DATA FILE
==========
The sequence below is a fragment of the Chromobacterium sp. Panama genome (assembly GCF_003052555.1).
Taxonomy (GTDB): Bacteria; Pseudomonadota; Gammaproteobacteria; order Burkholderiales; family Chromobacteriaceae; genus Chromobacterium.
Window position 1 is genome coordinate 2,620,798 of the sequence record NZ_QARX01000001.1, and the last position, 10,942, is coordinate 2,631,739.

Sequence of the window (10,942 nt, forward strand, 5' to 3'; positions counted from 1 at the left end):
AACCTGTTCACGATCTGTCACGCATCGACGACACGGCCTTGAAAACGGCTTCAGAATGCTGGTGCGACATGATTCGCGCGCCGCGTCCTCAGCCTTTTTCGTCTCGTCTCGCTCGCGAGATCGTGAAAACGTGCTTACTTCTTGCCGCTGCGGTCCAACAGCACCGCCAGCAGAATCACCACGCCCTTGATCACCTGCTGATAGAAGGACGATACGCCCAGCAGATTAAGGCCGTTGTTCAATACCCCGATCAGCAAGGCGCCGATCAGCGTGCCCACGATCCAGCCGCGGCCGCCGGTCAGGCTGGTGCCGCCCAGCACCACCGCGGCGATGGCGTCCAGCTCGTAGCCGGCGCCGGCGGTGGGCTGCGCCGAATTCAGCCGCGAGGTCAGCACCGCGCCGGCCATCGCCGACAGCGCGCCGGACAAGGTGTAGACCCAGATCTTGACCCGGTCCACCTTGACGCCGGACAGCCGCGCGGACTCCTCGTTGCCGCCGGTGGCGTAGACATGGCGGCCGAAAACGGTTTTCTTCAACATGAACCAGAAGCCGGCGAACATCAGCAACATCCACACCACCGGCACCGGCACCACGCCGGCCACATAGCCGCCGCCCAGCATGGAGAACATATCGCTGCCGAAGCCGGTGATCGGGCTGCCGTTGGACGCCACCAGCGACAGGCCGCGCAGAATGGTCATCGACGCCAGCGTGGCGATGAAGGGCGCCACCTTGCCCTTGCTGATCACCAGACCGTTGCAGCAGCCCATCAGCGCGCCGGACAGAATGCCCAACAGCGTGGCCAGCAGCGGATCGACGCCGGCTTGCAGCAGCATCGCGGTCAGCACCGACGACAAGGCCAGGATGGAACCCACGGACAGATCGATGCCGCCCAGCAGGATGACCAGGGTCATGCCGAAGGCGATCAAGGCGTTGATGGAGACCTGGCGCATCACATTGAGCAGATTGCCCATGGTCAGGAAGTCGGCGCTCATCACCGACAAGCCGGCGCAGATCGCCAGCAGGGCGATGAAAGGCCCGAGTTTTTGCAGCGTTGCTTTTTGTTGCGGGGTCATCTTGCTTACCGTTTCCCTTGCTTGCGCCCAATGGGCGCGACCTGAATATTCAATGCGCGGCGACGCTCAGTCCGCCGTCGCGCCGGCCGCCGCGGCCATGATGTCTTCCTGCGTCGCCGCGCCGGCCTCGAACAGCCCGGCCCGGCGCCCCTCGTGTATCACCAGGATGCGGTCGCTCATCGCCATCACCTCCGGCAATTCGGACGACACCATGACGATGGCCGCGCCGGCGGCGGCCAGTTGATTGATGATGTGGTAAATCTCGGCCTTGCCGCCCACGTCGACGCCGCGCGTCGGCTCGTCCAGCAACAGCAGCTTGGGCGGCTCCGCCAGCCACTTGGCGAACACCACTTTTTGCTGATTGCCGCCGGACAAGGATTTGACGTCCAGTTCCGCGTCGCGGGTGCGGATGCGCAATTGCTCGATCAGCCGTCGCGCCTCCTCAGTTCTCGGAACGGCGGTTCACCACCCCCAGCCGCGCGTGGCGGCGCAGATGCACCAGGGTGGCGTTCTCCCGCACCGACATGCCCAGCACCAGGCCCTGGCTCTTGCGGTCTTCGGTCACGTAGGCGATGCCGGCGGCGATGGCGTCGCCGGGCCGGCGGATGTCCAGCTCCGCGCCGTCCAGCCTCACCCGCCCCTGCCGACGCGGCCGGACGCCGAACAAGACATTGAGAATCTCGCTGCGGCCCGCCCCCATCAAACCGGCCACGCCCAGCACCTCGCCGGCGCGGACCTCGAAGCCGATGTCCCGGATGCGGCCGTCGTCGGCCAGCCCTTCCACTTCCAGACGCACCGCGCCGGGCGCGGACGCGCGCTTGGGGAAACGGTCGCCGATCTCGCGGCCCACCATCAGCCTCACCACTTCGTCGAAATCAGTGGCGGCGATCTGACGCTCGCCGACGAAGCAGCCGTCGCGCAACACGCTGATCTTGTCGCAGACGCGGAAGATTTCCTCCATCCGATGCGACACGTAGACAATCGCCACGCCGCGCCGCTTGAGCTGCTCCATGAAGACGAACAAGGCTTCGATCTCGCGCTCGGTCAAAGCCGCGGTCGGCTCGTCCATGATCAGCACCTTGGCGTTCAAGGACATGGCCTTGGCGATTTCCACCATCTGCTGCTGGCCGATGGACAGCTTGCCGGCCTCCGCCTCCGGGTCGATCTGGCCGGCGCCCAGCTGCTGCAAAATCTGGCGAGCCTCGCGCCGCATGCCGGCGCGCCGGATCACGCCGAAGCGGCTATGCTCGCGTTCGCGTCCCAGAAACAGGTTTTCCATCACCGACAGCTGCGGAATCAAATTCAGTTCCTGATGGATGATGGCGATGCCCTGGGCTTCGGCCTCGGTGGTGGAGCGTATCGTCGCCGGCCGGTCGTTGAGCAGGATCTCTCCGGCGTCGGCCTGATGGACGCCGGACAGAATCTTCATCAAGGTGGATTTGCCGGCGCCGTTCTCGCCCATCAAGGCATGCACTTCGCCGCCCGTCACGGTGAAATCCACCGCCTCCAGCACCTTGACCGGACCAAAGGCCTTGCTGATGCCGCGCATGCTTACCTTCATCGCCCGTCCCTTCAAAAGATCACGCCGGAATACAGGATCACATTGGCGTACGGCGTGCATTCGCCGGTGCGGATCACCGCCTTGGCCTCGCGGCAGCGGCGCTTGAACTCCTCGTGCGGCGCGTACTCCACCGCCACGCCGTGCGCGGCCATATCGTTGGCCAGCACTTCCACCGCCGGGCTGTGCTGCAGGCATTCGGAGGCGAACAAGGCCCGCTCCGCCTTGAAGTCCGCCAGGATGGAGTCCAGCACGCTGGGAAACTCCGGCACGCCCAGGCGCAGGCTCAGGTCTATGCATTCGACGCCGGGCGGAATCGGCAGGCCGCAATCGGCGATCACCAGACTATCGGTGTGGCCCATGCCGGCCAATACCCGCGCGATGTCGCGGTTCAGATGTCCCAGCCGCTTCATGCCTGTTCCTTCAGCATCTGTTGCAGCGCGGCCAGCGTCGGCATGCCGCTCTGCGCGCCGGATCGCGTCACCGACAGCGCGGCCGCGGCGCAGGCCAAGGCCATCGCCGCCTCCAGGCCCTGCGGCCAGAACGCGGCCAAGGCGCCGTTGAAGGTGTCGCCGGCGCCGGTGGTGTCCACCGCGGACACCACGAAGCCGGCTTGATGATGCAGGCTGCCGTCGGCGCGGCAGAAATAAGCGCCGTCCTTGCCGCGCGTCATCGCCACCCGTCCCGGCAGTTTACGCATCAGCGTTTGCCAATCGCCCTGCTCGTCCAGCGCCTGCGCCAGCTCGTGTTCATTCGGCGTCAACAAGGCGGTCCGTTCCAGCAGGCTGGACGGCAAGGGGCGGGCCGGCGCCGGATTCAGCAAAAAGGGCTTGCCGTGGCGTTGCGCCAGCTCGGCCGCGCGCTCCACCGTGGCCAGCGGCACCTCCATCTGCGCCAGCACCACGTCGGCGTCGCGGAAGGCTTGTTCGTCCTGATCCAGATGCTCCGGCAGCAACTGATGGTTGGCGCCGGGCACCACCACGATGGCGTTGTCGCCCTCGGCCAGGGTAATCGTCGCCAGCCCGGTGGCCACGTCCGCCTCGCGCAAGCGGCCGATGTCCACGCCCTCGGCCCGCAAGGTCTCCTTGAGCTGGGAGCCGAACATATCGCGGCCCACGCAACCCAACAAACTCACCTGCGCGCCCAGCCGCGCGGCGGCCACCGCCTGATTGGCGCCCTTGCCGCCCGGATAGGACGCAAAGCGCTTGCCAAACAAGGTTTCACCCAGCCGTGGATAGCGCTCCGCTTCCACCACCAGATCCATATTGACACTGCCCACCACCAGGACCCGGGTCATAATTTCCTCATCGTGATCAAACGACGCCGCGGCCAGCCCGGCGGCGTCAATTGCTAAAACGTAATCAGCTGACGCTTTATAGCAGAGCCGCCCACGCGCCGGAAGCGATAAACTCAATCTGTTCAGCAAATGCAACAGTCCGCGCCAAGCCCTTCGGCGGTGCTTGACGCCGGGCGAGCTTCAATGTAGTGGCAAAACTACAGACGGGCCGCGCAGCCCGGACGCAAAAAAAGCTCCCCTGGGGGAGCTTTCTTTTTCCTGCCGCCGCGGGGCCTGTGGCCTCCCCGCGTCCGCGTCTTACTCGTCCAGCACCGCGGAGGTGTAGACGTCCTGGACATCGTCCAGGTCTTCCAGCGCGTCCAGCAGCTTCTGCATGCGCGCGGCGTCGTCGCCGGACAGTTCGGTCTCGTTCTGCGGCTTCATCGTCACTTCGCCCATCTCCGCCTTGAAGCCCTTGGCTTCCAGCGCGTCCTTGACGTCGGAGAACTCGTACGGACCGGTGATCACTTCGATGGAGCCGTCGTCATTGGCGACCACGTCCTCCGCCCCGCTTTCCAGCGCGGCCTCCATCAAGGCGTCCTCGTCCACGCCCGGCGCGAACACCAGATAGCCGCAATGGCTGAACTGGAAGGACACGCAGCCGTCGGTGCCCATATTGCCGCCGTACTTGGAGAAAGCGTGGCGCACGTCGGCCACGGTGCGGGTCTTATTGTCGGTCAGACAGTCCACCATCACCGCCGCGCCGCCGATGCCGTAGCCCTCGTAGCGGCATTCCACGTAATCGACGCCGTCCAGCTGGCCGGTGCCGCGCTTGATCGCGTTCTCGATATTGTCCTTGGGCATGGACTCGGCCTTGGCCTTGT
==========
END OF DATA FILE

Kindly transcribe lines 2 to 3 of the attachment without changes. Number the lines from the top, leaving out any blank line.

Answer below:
Taxonomy (GTDB): Bacteria; Pseudomonadota; Gammaproteobacteria; order Burkholderiales; family Chromobacteriaceae; genus Chromobacterium.
Window position 1 is genome coordinate 2,620,798 of the sequence record NZ_QARX01000001.1, and the last position, 10,942, is coordinate 2,631,739.